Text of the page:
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Gary Poster wrote:
> On Nov 17, 2006, at 10:23 AM, Adam Groszer wrote:
>> a: No, do not keep None values in the catalog
>> the current implementation works like this
>> you are unable to ask the catalog for objects having None
>> b: Yes, keep None values in the catalog
>> you can ask the catalog for objects having None properties
>> c: Let's keep the existing one that does not index None and have an
>> AttributeIndexAlsoNone class which will index None values
> Did you see my reply in the other thread?
> If you make indexes keep track of None, it will need to be done in a
> separate data structure because of the key homogeneity issues. This
> is a less efficient approach than the zc.catalog approach. It can be
> done either way.
> I recommend that you use zc.catalog, rather than reinventing
> something that solves your problem.
> I suppose I don't care much, since we don't use the standard zope
> value and keyword indexes anyway; if you must add the None feature,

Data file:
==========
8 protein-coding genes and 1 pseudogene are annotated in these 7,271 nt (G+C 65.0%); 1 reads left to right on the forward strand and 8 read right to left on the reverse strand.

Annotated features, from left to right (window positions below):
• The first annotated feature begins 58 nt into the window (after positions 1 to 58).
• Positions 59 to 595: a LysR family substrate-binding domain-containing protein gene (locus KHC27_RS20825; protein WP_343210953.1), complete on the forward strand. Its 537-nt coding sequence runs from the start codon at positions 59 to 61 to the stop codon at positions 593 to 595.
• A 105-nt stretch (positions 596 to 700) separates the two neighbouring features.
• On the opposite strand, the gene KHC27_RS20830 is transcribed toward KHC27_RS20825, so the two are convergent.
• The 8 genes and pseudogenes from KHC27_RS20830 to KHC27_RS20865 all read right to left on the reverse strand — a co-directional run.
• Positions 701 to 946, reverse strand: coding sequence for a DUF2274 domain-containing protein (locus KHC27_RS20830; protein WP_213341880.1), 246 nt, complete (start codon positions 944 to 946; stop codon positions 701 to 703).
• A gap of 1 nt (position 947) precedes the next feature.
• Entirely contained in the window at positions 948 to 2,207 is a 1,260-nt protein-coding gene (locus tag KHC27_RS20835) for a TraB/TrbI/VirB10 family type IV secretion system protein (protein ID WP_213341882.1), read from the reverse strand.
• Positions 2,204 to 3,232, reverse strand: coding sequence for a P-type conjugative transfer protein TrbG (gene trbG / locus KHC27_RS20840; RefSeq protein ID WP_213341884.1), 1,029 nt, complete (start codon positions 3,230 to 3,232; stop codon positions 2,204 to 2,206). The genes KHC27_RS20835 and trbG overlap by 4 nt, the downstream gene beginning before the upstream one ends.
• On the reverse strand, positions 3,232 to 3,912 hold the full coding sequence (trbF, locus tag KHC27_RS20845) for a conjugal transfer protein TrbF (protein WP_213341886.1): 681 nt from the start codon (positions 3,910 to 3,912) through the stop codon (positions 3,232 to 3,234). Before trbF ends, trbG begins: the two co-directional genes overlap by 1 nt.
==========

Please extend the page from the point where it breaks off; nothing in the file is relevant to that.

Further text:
> then I only care, from a "let's not screw up our community software"
> perspective, that it be implemented in a safe way. Keep your BTree
> keys homogenous.
I don't get this -- an OOBTree promises to index *objects* as keys;
None *does* behave properly as a key when mixed with strings. You can't
count on it sorting in a particular way, but it *is* consistent.
Worrying about consistency across, e.g., a major Python version upgrade
(the only thing which I can envision changing the partial ordering)
doesn't justify throwing out 'None' as a legitimate indexable value in
In general, I don't think the storage mechanism should dictate the
*policy* choice, which is whether 'None' is a "meaningful" value for the
index. In many cases, having 'None' as the value for an attribute is
*not* the same thing as not having the attribute at all -- I'll agree
with you that objects who don't have the attribute should not
Tres Seaver +1 202-558-7113 [EMAIL PROTECTED]
Palladion Software "Excellence by Design" http://palladion.com
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